Thursday, February 4, 2016

Keep Your Chin Up: A New Theory On Why We Have Chins At All!

Neanderthal on the right, Human with a chin on the left...
Our very closest relatives, the Neanderthals, did not have chins. When archaeologists want to distinguish a hominid fossil, if they see a chin on the jaw bone, they know they are looking at an "Anatomically Modern Human."

A recent BBC article explored this interesting topic, surveying the three main theories on why we have chins at all, pointing out that none of the theories is convincing, and therefore the mystery endures.

In this post I will propose what I believe is a novel theory on the subject. 

Again, within all primates, chins evolved in only Anatomically Modern Humans. Researchers assume that the rise of chins should, therefore, be somehow connected to how we are different from all the rest.

I have previously asserted that the emergence of true human language was the catalyst that propelled Anatomically Modern Humans across the face of the planet.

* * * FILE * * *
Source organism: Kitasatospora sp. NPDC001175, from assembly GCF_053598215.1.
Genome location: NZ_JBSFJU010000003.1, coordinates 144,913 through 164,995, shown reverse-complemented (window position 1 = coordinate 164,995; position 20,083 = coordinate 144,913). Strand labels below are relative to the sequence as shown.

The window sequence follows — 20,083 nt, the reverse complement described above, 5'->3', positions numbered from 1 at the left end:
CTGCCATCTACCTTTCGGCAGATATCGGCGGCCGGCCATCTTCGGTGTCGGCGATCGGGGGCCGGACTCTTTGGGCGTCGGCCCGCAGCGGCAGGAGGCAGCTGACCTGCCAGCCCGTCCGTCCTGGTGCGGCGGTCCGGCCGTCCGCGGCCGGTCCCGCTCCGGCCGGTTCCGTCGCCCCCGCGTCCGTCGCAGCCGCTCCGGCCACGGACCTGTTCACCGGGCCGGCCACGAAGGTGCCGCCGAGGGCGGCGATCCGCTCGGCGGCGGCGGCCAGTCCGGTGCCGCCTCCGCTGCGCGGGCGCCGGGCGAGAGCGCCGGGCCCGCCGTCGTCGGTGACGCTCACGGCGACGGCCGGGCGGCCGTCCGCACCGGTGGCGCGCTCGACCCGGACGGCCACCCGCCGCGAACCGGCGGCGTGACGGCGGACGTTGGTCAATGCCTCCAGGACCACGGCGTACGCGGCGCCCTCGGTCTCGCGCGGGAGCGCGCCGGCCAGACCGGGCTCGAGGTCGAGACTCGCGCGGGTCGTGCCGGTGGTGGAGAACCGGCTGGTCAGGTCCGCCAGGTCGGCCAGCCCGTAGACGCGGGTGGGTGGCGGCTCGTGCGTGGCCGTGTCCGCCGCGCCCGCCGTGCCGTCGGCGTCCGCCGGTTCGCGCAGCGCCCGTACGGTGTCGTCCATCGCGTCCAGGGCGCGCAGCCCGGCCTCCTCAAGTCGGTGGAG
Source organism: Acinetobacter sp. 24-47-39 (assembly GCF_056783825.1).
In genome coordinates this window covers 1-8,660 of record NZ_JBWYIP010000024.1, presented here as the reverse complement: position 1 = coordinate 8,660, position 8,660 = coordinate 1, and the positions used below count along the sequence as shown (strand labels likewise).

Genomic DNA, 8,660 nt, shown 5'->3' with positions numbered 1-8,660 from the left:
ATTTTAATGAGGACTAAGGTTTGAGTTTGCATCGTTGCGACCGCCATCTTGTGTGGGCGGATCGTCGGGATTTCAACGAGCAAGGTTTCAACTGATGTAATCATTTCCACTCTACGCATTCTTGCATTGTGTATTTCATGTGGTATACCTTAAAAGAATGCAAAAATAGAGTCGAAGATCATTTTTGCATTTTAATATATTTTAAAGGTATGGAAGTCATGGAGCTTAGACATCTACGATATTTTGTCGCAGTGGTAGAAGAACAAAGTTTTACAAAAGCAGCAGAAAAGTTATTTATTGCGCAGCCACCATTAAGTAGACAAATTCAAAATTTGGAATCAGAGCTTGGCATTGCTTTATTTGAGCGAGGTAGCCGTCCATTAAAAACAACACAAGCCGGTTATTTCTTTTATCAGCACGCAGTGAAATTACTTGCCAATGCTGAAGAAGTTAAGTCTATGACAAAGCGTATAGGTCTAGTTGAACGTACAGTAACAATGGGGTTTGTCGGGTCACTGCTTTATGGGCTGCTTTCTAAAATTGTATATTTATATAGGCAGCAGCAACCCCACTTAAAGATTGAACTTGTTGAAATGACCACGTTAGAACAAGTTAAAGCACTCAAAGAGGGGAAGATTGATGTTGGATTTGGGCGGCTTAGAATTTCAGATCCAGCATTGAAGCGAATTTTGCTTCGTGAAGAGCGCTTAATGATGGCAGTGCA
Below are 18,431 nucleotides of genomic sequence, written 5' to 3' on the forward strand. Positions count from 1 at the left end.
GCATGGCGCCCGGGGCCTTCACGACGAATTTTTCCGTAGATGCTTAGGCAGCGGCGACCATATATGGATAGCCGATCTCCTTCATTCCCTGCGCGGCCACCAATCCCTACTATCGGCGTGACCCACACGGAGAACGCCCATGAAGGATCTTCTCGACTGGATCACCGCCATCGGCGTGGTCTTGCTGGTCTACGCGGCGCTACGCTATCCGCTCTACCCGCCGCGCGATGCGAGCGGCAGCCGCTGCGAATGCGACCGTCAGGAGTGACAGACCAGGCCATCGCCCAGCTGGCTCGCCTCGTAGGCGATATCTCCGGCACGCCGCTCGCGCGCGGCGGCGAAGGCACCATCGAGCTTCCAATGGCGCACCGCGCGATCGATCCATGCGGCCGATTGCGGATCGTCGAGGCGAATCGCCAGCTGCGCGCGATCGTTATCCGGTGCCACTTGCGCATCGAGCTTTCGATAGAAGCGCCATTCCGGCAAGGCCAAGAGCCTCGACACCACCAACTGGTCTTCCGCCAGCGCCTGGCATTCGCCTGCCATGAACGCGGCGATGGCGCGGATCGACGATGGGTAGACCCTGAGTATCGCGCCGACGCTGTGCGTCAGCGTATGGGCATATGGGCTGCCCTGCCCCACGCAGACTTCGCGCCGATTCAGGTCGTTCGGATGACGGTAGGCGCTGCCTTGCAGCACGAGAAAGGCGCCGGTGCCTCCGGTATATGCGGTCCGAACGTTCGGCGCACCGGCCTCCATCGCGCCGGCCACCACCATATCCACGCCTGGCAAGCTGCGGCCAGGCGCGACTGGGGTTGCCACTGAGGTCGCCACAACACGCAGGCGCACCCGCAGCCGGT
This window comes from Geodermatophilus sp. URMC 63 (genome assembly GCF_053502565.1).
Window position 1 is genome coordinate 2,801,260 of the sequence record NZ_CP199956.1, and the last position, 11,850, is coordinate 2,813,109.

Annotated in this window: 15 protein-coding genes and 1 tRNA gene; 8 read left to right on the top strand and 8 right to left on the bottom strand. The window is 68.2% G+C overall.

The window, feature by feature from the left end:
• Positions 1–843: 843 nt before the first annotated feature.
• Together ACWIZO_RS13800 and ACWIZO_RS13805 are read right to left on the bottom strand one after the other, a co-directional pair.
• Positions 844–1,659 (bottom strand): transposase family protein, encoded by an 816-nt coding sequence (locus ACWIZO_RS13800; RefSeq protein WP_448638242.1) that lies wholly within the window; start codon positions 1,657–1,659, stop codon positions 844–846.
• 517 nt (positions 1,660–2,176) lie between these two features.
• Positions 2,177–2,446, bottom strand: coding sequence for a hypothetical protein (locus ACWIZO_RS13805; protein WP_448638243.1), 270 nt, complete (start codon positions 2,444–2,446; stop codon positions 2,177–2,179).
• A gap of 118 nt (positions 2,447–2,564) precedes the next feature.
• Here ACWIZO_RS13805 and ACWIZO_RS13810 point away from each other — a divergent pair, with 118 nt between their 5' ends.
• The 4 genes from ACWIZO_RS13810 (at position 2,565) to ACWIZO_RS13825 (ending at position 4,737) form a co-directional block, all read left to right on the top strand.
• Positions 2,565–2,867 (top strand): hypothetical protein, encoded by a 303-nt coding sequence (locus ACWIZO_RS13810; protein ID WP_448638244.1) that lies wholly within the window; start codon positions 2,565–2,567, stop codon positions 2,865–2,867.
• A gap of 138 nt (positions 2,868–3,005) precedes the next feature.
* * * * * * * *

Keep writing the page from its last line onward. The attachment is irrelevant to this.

I have also previously argued that true human language was initially originated by females of our species and only later was adopted by males.

And so, I propose that chins emerged alongside the development of true human language. As the first Anatomically Modern Humans arose in Africa, they were simultaneously experiencing language genesis. 


 The Chin as Counterbalance to the Nose




As a counterbalance to the nose, chins helped to focus attention onto the mouth. Humans with ever protruding chins were seen and listened to more than those without. They were, therefore, more successful within their communities. As a result, more and more prominent chins were selected by evolution.


Secondary evidence for my theory can be found in the fact that, after evolution had produced as large of chins as biology could feasibly muster, human societies then produced cultural measures to further focus attention onto the mouth.

In both Africa and North America, various cultures engaged in lip plating.


The women of the Ainu in Japan and Russia traditionally tattooed mustaches that drew attention to the area of their mouths.

The continued popularity of bright red lipstick (arguably to mimic the image of sexually aroused labia) is also certainly an example of a cultural highlight to the area of the mouth.


I offer this theory for consideration, knowing that none of the other theories as to why we have chins has managed to gain any traction.  But I think my thesis is at least as compelling as the rest.





















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